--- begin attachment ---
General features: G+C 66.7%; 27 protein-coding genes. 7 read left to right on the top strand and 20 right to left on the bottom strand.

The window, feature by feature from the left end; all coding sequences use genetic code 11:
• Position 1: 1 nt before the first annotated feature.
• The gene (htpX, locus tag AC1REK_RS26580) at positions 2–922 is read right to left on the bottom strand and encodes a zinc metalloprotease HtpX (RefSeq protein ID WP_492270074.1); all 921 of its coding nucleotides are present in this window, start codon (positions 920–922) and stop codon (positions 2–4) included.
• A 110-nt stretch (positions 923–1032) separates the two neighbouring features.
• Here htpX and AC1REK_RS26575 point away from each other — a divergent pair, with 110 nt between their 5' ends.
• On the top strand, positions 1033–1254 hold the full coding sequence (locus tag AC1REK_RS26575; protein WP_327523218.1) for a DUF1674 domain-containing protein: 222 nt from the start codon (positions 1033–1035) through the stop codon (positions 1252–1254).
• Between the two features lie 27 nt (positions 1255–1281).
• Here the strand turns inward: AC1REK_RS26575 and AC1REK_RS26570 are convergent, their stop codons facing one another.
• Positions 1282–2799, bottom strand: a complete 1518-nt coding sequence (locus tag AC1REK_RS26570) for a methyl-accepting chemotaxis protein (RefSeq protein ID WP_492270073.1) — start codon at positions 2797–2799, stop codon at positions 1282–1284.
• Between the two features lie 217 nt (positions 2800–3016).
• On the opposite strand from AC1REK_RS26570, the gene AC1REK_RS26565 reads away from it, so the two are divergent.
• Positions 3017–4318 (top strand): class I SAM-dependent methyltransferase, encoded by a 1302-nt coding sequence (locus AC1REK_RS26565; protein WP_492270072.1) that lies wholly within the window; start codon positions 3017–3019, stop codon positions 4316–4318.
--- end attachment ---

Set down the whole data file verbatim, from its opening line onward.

General features: G+C 66.7%; 27 protein-coding genes. 7 read left to right on the top strand and 20 right to left on the bottom strand.

The window, feature by feature from the left end; all coding sequences use genetic code 11:
• Position 1: 1 nt before the first annotated feature.
• The gene (htpX, locus tag AC1REK_RS26580) at positions 2–922 is read right to left on the bottom strand and encodes a zinc metalloprotease HtpX (RefSeq protein ID WP_492270074.1); all 921 of its coding nucleotides are present in this window, start codon (positions 920–922) and stop codon (positions 2–4) included.
• A 110-nt stretch (positions 923–1032) separates the two neighbouring features.
• Here htpX and AC1REK_RS26575 point away from each other — a divergent pair, with 110 nt between their 5' ends.
• On the top strand, positions 1033–1254 hold the full coding sequence (locus tag AC1REK_RS26575; protein WP_327523218.1) for a DUF1674 domain-containing protein: 222 nt from the start codon (positions 1033–1035) through the stop codon (positions 1252–1254).
• Between the two features lie 27 nt (positions 1255–1281).
• Here the strand turns inward: AC1REK_RS26575 and AC1REK_RS26570 are convergent, their stop codons facing one another.
• Positions 1282–2799, bottom strand: a complete 1518-nt coding sequence (locus tag AC1REK_RS26570) for a methyl-accepting chemotaxis protein (RefSeq protein ID WP_492270073.1) — start codon at positions 2797–2799, stop codon at positions 1282–1284.
• Between the two features lie 217 nt (positions 2800–3016).
• On the opposite strand from AC1REK_RS26570, the gene AC1REK_RS26565 reads away from it, so the two are divergent.
• Positions 3017–4318 (top strand): class I SAM-dependent methyltransferase, encoded by a 1302-nt coding sequence (locus AC1REK_RS26565; protein WP_492270072.1) that lies wholly within the window; start codon positions 3017–3019, stop codon positions 4316–4318.